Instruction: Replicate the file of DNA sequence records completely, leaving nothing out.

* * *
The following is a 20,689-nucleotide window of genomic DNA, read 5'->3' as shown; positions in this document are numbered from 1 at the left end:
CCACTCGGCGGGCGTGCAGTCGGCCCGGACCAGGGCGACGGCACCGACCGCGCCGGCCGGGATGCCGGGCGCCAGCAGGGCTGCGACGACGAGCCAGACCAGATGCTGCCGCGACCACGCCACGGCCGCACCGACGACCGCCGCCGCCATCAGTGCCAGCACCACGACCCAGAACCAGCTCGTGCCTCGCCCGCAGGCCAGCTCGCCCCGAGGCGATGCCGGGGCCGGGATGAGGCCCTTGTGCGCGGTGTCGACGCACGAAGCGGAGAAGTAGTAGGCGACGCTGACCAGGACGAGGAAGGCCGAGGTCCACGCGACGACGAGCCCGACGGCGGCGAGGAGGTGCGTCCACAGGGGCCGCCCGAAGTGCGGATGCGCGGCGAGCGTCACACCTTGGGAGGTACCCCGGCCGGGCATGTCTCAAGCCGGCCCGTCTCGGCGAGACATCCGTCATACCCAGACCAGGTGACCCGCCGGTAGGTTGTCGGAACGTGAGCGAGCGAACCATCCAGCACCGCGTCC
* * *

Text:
The following is a 20,689-nucleotide window of genomic DNA, read 5'->3' as shown; positions in this document are numbered from 1 at the left end:
CCACTCGGCGGGCGTGCAGTCGGCCCGGACCAGGGCGACGGCACCGACCGCGCCGGCCGGGATGCCGGGCGCCAGCAGGGCTGCGACGACGAGCCAGACCAGATGCTGCCGCGACCACGCCACGGCCGCACCGACGACCGCCGCCGCCATCAGTGCCAGCACCACGACCCAGAACCAGCTCGTGCCTCGCCCGCAGGCCAGCTCGCCCCGAGGCGATGCCGGGGCCGGGATGAGGCCCTTGTGCGCGGTGTCGACGCACGAAGCGGAGAAGTAGTAGGCGACGCTGACCAGGACGAGGAAGGCCGAGGTCCACGCGACGACGAGCCCGACGGCGGCGAGGAGGTGCGTCCACAGGGGCCGCCCGAAGTGCGGATGCGCGGCGAGCGTCACACCTTGGGAGGTACCCCGGCCGGGCATGTCTCAAGCCGGCCCGTCTCGGCGAGACATCCGTCATACCCAGACCAGGTGACCCGCCGGTAGGTTGTCGGAACGTGAGCGAGCGAACCATCCAGCACCGCGTCC